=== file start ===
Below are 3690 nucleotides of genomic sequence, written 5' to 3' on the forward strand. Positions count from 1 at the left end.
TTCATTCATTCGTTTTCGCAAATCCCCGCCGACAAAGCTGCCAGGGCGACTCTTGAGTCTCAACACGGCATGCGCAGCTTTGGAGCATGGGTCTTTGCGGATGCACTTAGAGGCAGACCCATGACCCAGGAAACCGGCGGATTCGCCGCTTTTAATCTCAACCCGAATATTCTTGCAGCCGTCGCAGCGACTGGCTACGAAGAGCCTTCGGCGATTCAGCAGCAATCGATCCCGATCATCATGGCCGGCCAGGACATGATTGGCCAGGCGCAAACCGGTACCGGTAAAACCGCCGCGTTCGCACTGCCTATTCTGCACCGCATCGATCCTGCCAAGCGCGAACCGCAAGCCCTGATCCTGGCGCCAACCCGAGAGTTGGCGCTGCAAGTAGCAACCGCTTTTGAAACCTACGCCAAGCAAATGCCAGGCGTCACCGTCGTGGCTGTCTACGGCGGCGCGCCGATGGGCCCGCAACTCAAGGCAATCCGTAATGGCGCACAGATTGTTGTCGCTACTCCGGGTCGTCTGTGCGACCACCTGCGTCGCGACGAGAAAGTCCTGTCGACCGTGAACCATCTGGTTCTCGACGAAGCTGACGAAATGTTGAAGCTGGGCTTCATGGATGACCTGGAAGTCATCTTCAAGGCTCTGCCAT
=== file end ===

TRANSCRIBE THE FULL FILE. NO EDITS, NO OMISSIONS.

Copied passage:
Below are 3690 nucleotides of genomic sequence, written 5' to 3' on the forward strand. Positions count from 1 at the left end.
TTCATTCATTCGTTTTCGCAAATCCCCGCCGACAAAGCTGCCAGGGCGACTCTTGAGTCTCAACACGGCATGCGCAGCTTTGGAGCATGGGTCTTTGCGGATGCACTTAGAGGCAGACCCATGACCCAGGAAACCGGCGGATTCGCCGCTTTTAATCTCAACCCGAATATTCTTGCAGCCGTCGCAGCGACTGGCTACGAAGAGCCTTCGGCGATTCAGCAGCAATCGATCCCGATCATCATGGCCGGCCAGGACATGATTGGCCAGGCGCAAACCGGTACCGGTAAAACCGCCGCGTTCGCACTGCCTATTCTGCACCGCATCGATCCTGCCAAGCGCGAACCGCAAGCCCTGATCCTGGCGCCAACCCGAGAGTTGGCGCTGCAAGTAGCAACCGCTTTTGAAACCTACGCCAAGCAAATGCCAGGCGTCACCGTCGTGGCTGTCTACGGCGGCGCGCCGATGGGCCCGCAACTCAAGGCAATCCGTAATGGCGCACAGATTGTTGTCGCTACTCCGGGTCGTCTGTGCGACCACCTGCGTCGCGACGAGAAAGTCCTGTCGACCGTGAACCATCTGGTTCTCGACGAAGCTGACGAAATGTTGAAGCTGGGCTTCATGGATGACCTGGAAGTCATCTTCAAGGCTCTGCCAT